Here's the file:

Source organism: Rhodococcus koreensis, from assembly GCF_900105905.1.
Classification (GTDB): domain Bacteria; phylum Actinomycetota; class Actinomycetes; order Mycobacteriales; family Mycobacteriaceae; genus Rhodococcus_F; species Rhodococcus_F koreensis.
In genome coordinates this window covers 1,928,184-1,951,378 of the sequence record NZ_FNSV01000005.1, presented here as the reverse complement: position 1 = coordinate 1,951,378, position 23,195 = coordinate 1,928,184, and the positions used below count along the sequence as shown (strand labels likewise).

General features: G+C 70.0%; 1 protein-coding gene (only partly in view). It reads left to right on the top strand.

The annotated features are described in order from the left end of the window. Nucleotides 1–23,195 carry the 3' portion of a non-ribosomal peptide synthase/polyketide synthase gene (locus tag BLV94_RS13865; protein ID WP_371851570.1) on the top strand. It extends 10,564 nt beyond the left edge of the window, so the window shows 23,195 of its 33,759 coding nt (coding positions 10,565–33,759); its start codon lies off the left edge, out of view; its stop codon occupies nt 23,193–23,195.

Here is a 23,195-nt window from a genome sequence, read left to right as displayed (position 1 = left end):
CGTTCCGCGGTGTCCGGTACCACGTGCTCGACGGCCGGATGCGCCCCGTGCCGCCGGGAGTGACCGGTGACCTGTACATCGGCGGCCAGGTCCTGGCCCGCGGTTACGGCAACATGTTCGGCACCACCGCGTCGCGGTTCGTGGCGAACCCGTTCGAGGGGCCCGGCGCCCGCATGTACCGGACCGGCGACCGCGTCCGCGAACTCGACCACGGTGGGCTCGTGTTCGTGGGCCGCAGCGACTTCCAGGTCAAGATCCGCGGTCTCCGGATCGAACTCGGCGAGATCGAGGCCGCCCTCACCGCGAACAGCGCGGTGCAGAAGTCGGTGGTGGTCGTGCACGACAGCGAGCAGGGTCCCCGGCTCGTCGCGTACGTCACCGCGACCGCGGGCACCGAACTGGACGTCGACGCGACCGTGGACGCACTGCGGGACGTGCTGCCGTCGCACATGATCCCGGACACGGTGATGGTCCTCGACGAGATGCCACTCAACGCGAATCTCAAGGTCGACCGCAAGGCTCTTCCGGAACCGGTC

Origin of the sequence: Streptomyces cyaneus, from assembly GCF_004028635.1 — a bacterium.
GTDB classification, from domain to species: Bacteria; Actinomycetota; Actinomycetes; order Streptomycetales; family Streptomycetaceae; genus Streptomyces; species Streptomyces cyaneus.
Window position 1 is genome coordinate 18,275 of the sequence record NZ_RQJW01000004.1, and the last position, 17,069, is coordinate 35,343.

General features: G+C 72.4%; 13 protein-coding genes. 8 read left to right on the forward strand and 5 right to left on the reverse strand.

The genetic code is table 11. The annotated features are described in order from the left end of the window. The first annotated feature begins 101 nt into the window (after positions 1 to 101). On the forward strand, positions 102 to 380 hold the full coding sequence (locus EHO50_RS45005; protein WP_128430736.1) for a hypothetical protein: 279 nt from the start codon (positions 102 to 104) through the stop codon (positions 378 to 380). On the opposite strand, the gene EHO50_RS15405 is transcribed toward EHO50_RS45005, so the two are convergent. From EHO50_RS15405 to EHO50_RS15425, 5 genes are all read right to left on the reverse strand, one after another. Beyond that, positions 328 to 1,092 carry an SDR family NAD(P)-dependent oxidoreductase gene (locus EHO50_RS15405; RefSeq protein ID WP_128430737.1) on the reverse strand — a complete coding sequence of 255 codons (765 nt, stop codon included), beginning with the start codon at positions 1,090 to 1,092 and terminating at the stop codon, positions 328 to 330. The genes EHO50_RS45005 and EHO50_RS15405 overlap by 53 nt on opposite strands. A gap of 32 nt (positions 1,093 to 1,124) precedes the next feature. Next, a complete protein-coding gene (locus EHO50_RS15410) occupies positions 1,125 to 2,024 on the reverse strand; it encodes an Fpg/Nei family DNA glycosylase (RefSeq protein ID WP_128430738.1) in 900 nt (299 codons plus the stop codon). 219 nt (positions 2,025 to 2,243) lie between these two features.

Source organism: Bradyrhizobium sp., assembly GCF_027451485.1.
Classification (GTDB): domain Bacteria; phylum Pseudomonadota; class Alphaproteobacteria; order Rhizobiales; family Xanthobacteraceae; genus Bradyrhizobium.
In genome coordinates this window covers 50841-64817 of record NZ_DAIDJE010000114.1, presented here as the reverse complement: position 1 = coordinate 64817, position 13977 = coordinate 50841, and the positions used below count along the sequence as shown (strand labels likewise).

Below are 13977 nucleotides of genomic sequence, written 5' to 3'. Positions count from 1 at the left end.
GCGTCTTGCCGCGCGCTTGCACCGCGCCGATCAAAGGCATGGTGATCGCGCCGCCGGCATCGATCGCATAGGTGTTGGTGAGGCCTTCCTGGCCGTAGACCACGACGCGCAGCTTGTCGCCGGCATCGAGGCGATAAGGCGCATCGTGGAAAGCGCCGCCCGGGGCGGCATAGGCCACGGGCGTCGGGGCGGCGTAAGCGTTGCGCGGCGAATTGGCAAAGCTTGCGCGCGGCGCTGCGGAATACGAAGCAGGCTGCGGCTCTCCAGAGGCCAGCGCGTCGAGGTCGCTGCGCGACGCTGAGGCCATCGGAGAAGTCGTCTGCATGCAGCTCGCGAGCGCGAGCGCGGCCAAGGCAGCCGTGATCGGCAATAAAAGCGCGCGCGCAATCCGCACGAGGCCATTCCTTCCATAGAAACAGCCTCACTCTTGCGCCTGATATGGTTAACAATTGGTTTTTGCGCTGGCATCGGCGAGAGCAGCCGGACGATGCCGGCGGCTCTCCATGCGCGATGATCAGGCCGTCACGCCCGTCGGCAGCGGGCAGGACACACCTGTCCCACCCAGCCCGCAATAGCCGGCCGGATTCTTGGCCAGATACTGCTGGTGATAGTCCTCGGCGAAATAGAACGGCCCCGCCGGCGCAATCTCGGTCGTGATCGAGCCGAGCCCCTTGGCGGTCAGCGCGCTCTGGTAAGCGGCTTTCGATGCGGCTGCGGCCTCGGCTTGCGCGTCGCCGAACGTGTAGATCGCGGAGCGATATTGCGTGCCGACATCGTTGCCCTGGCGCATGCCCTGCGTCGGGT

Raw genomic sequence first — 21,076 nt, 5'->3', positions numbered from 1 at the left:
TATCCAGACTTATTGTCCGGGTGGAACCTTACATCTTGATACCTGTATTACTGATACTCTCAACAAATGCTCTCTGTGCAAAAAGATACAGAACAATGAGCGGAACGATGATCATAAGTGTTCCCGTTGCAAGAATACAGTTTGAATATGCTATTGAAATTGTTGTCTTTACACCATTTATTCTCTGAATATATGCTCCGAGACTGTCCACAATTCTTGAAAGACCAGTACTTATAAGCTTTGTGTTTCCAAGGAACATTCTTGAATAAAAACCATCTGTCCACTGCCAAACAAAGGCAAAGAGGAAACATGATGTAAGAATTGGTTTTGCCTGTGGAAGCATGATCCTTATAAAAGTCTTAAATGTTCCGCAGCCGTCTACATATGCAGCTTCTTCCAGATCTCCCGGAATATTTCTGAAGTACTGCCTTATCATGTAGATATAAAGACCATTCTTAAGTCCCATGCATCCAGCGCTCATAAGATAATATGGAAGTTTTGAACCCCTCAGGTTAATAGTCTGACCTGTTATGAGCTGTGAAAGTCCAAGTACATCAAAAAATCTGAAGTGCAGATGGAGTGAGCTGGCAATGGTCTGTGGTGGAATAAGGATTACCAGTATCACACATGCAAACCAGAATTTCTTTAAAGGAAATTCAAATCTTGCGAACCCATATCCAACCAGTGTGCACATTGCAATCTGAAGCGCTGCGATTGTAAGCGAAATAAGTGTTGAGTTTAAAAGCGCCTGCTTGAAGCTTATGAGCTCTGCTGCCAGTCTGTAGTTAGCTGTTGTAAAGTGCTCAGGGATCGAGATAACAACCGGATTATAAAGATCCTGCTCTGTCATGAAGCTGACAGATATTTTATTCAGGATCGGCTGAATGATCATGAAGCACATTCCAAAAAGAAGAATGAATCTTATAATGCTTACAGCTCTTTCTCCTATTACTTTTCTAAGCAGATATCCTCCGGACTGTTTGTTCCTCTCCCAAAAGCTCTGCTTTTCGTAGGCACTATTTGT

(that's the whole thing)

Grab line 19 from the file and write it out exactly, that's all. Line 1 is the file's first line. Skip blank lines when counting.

TATCCAGACTTATTGTCCGGGTGGAACCTTACATCTTGATACCTGTATTACTGATACTCTCAACAAATGCTCTCTGTGCAAAAAGATACAGAACAATGAGCGGAACGATGATCATAAGTGTTCCCGTTGCAAGAATACAGTTTGAATATGCTATTGAAATTGTTGTCTTTACACCATTTATTCTCTGAATATATGCTCCGAGACTGTCCACAATTCTTGAAAGACCAGTACTTATAAGCTTTGTGTTTCCAAGGAACATTCTTGAATAAAAACCATCTGTCCACTGCCAAACAAAGGCAAAGAGGAAACATGATGTAAGAATTGGTTTTGCCTGTGGAAGCATGATCCTTATAAAAGTCTTAAATGTTCCGCAGCCGTCTACATATGCAGCTTCTTCCAGATCTCCCGGAATATTTCTGAAGTACTGCCTTATCATGTAGATATAAAGACCATTCTTAAGTCCCATGCATCCAGCGCTCATAAGATAATATGGAAGTTTTGAACCCCTCAGGTTAATAGTCTGACCTGTTATGAGCTGTGAAAGTCCAAGTACATCAAAAAATCTGAAGTGCAGATGGAGTGAGCTGGCAATGGTCTGTGGTGGAATAAGGATTACCAGTATCACACATGCAAACCAGAATTTCTTTAAAGGAAATTCAAATCTTGCGAACCCATATCCAACCAGTGTGCACATTGCAATCTGAAGCGCTGCGATTGTAAGCGAAATAAGTGTTGAGTTTAAAAGCGCCTGCTTGAAGCTTATGAGCTCTGCTGCCAGTCTGTAGTTAGCTGTTGTAAAGTGCTCAGGGATCGAGATAACAACCGGATTATAAAGATCCTGCTCTGTCATGAAGCTGACAGATATTTTATTCAGGATCGGCTGAATGATCATGAAGCACATTCCAAAAAGAAGAATGAATCTTATAATGCTTACAGCTCTTTCTCCTATTACTTTTCTAAGCAGATATCCTCCGGACTGTTTGTTCCTCTCCCAAAAGCTCTGCTTTTCGTAGGCACTATTTGT